Although you may live or work in a rural area of the country, a power outage can still mean the loss of hundreds of dollars’ worth of frozen food in your freezer, the inability to pump water, and the inability to purchase fuel at the local gas station. Today’s highly-computerized world depends on a reliable and smooth flow of electrical power. Unfortunately, the fairly good past record of the U.S. electric grid may not be an indicator of its future reliability when facing these new problems.
At a time when the grid is at a higher risk from sabotage of high-voltage transformers and computer hacking of its control systems, we need to also recognize that a large percentage of these transmission lines, transformers, and sub-stations were built in the 1970s and are way past their design life. Many of these systems are located in areas only accessible by helicopter and will be extremely expensive to protect or upgrade. The failure of aging equipment is sure to contribute to more power outages in the future, and these will most likely take longer to bring back online as more geographic areas are being served by fewer and fewer generating plants.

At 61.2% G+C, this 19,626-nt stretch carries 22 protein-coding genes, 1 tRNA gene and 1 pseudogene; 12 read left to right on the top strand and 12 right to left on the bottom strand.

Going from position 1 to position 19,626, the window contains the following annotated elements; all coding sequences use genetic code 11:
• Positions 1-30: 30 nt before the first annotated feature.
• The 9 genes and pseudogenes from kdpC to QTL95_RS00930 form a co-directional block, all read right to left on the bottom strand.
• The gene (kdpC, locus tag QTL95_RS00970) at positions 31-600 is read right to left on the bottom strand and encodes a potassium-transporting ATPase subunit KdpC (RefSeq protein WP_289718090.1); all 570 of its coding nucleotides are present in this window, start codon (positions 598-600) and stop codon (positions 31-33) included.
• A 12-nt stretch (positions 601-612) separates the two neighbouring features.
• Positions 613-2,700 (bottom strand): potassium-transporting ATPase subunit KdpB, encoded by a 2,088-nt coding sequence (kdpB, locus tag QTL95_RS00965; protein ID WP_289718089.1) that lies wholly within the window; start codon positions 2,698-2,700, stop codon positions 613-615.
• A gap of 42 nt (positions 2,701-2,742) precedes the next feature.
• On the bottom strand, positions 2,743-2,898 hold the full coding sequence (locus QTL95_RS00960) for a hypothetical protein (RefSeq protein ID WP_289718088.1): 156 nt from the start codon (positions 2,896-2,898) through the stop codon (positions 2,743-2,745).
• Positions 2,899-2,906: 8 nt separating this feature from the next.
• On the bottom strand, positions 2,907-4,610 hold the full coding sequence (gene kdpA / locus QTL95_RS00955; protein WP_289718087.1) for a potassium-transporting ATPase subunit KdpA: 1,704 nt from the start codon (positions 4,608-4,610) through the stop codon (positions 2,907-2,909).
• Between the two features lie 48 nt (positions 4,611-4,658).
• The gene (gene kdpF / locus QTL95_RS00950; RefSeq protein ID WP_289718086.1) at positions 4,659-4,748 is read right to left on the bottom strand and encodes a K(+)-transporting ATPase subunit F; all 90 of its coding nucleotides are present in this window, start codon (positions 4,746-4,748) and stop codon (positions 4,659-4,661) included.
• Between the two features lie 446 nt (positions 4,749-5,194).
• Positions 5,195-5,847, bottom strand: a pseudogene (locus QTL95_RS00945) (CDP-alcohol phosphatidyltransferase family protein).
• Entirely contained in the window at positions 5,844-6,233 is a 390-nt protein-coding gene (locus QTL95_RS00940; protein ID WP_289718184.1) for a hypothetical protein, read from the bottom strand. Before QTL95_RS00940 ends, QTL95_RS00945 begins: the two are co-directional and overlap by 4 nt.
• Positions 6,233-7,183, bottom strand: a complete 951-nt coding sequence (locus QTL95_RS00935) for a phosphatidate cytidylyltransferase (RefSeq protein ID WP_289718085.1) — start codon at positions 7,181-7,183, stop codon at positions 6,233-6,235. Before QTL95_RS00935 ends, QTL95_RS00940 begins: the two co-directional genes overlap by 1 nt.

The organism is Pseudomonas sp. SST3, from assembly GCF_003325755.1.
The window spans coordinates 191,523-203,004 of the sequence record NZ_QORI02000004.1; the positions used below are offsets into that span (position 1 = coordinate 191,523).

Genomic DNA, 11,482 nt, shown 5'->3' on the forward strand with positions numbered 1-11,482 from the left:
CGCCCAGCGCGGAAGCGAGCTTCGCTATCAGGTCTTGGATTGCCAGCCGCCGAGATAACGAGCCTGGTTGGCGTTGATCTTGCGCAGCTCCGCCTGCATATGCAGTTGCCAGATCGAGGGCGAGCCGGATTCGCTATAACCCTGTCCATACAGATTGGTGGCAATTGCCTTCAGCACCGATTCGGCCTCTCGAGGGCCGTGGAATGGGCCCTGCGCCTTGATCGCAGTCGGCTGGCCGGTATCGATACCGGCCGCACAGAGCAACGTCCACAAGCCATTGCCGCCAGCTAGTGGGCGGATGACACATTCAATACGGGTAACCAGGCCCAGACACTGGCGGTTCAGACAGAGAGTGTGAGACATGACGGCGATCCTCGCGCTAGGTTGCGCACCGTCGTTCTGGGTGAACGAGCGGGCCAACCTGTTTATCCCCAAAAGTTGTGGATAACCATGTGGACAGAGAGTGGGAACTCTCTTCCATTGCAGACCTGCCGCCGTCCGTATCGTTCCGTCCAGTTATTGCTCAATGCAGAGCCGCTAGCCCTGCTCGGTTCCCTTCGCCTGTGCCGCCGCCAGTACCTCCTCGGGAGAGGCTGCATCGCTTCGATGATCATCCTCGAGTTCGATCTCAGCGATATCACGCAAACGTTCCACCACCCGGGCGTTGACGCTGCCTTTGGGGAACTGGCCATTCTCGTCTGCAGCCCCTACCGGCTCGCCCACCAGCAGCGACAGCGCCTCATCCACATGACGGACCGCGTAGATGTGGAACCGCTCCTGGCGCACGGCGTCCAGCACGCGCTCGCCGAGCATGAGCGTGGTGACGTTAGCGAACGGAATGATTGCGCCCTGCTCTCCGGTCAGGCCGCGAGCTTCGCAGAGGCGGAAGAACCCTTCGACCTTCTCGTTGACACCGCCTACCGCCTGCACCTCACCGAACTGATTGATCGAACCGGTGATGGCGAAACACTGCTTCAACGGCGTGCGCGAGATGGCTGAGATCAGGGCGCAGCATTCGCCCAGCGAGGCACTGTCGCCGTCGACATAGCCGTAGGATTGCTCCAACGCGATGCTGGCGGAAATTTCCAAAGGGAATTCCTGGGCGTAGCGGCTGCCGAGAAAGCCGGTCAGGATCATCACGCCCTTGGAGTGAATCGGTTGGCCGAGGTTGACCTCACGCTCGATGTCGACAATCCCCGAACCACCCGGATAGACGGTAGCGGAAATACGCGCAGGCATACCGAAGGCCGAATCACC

As if the electrical utility industry does not have enough to worry about (aging infrastructure, damaging storms, hackers, and terrorist threats), it seems Washington is also anxious to add more to their worries. For example, the Environmental Protection Agency (EPA) just announced they are drastically lowering the discharge limits on carbon dioxide from coal-fired plants which has now been reclassified as a pollutant. Keep in mind this is the same “pollutant” we all exhale with every breath, and what every plant and tree must have in the atmosphere to live, which they convert back into oxygen.
In 2008, Obama said, “If somebody wants to build a coal-fired power plant they can, it’s just that it will bankrupt them because they’re going to be charged a huge sum for all that greenhouse gas that’s being emitted.” The Obama Administration’s heavy burden of new environmental regulations has already forced the closing of 175 coal-fired power plants since taking office. These plant closures will almost guarantee higher electric rates for everyone, while there has been no real proof these actions will have any effect on the environment.
To put the impact of these plant closings into a better perspective — the recent winter of 2013 was one of the coldest in years and, at times, almost all of the country was experiencing freezing temperatures for days. During this cold spell, almost 90% of the coal-fired plants which are now scheduled to be dismantled (since they cannot meet these stricter EPA regulations) were needed to operate at full capacity to assist the newer power plants to meet the huge power demand.